Breast oncologists react to the availability of granulocyte colony-stimulating factors, used as prophylaxis against chemotherapy-induced neutropenia.
Hope S. Rugo, MD, FASCO: When I was initially training, and Bill can probably comment on this as well, patients used to get mouth sores all the time with doxorubicin cyclophosphamide. It was just a standard part of every 3-week AC [doxorubicin hydrochloride, cyclophosphamide].
We hardly see it at all anymore. It’s all about growth factors, and it was the same with transplants. Bill, do you want to comment? What are the symptoms you’re used to seeing now or in the past?
William J. Gradishar, MD: We see fewer symptoms than you just described. That’s largely because of supportive care measures that we employ. They’re not perfect, but we’ve become better at supporting patients after getting chemotherapy. The most common symptoms we see are the sequalae from the chemotherapy, low-grade fevers, or flu-like symptoms. The typical adverse effects that would have been more common at the early part of our careers are infrequent. I know we’re leading up to this, but there are patients who can still experience profound neutropenia in the immediate period after chemotherapy before their blood counts recover. There are a fraction of patients where that can result in catastrophic events. But some of the common things are not so common anymore.
Hope S. Rugo, MD, FASCO: It’s interesting. We even saw from TAC [docetaxel, doxorubicin hydrochloride, cyclophosphamide] chemotherapy, for example, in the very early days, typhlitis was life-threatening and really scary. I can’t think of anything like that with the more aggressive use of growth factors.
Interestingly, things have changed so much that we have a greater understanding of the risks of neutropenia. The use of growth factors varies a lot depending on the regimen you’re using and the patient population. Do you proactively treat everybody the same way? What are you giving? I’ll give you an example: is there something that we give that seems to be in a gray area, such as docetaxel and cyclophosphamide. Do you routinely use growth factors, Tiffany?
Tiffany A. Traina, MD: It’s funny you mentioned typhlitis. I recently had an experience with a patient in her late 60s who had docetaxel and cyclophosphamide in the adjuvant setting. After her first cycle, she was hospitalized with neutropenic colitis. So I’m very sensitive to those risk factors they mentioned and employing the use of a growth factor as prophylaxis if they have 1 of those high-risk features.
Hope S. Rugo, MD, FASCO: What risk factor do you use for TC [docetaxel, cyclophosphamide]if you do give 1?
Rita Nanda, MD: I do prophylactically administer a growth factor, and I tend to use a long-acting 1 in that case. When the regimen was first used, in the early days it wasn’t routinely instituting prophylactic growth factors, and I had a number of patients admitted with neutropenia.
Hope S. Rugo, MD, FASCO: Me too.
Rita Nanda, MD: I have absolutely incorporated it into that regimen.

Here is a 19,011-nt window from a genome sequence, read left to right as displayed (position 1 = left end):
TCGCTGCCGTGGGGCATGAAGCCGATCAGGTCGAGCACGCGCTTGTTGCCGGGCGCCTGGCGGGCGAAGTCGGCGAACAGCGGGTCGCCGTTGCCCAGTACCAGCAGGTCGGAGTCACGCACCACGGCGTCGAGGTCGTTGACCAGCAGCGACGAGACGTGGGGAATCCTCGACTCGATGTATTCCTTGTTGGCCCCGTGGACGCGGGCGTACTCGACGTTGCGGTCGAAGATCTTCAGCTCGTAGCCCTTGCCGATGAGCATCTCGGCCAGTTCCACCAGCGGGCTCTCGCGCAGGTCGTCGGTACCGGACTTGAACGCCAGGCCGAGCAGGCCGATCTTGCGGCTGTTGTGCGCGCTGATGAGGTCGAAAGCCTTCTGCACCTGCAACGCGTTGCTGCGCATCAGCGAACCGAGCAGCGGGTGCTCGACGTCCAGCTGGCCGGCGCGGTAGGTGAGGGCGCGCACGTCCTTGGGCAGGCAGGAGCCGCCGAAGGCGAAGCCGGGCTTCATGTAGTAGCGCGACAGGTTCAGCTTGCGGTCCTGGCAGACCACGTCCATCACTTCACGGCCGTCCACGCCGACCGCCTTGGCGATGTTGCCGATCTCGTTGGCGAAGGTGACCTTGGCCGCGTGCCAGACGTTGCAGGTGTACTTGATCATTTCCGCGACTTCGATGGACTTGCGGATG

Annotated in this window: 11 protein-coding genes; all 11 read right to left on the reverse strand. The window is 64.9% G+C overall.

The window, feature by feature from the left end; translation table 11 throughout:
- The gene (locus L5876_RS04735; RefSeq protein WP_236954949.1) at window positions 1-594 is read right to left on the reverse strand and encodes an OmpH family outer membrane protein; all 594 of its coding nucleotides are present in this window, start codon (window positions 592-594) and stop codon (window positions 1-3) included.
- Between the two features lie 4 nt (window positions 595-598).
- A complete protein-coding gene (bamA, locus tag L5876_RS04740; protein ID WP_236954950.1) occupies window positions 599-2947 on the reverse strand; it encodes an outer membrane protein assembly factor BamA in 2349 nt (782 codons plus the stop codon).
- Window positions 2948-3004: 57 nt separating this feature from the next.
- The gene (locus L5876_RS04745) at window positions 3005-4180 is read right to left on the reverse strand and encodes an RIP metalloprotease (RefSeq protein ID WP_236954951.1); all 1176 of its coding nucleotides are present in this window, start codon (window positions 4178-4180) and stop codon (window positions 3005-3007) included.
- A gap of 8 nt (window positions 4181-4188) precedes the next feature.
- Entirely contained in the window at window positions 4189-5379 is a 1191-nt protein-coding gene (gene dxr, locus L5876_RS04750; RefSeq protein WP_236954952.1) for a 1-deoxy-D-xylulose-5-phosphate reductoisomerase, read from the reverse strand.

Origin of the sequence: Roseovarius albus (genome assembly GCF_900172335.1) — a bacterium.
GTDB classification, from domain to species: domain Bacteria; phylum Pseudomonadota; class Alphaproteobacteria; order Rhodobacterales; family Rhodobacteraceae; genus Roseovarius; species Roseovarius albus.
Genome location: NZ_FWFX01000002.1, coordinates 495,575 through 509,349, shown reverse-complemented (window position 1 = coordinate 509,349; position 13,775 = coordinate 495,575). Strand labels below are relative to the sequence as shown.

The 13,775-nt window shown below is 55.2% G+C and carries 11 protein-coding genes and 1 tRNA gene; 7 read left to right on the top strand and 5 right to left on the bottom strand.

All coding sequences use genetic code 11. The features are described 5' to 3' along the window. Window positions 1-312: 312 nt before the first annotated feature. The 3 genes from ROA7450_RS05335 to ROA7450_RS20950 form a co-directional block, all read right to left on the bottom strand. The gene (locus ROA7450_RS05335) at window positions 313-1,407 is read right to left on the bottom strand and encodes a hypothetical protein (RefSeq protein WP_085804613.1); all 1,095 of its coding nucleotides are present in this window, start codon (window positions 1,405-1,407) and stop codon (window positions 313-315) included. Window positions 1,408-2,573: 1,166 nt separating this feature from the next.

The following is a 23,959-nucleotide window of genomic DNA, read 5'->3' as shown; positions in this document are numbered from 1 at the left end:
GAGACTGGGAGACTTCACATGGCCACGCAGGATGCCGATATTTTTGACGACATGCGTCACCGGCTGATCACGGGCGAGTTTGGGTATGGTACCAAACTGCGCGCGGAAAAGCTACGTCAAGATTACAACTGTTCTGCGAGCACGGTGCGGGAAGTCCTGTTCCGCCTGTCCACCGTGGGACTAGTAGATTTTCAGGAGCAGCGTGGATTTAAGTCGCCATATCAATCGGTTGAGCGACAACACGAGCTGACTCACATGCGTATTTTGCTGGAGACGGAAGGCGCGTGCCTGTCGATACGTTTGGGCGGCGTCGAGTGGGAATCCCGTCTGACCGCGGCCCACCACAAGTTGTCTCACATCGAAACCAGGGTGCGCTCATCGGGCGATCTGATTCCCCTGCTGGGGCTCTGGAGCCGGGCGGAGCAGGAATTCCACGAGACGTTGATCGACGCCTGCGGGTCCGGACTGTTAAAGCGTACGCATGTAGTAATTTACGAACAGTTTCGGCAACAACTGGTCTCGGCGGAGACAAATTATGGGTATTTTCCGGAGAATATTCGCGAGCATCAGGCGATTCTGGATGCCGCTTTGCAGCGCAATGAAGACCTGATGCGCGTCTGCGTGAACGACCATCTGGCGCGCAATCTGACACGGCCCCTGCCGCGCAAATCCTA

Hope S. Rugo, MD, FASCO: Bill, do you do anything different with those patients? Do you still use pegfilgrastim?
William J. Gradishar, MD: Yes, we do. With TC [docetaxel, cyclophosphamide]we do. With AC [doxorubicin hydrochloride, cyclophosphamide], we do every other week. . Weekly Taxol, we don’t. We don’t use TAC [docetaxel, doxorubicin hydrochloride, cyclophosphamide]—I don’t even remember the last time we did. But there are still regimens where it’s necessary for growth factor support to be part of the routine algorithm.
Hope S. Rugo, MD, FASCO: Then if you give weekly chemotherapy in the metastatic setting, this is palliative, so it’s an interesting question about whether you use growth factors or just wait on the chemotherapy. I tend to use growth factors to keep them on schedule in part because they do better and secondly because it’s a nightmare to reschedule everybody all the time. Sometimes we’ll change schedules to every other week or something like that. Is that your approach?
William J. Gradishar, MD: As I said, in the metastatic disease setting, certainly when you’re into farther lines of therapy, your focus is shifting a little more toward palliation and the rigidity of staying absolutely on schedule, so it becomes a bit more liberalized. I guess in that situation we do use the creativity of oncology, and the schedules may be a little looser.
Tiffany A. Traina, MD: I’ll add to what Bill said in terms of the weekly regimens where you can’t use a long-acting growth factor. There’s a real inconvenience aspect on self-injection or having to come into the clinic for daily growth factor injection. In the palliative setting, that’s not where I want my patients spending their time. I don’t want them to be in the hospital or the clinic. I’m with Bill, adjusting schedules and doses perhaps a little more liberally in that setting.
Rita Nanda, MD: Yeah, I agree. In the advanced cancer setting, it’s not curative. It’s all about quality of life and extending life and palliating symptoms. Consequently, I have a different approach in that setting. That being said, if I have patients who’ve been on chemotherapy drugs that generally aren’t associated with needing growth factor but they needed it, then a lot of times I will preventively use it when they move on to subsequent lines of therapy. If I knew they struggled with weekly paclitaxel or something, then I’m planning on giving them sacituzumab. There are cases in which I’ll even preventively use it in the advanced cancer setting, particularly for patients who have a heavy disease burden and have struggled with therapies that most people don’t struggle with in the past.
Hope S. Rugo, MD, FASCO: That’s a great point: we use patient-associated risk factor, so it’s not just their size and age but their prior experiences that play a really big role.
Transcript edited for clarity.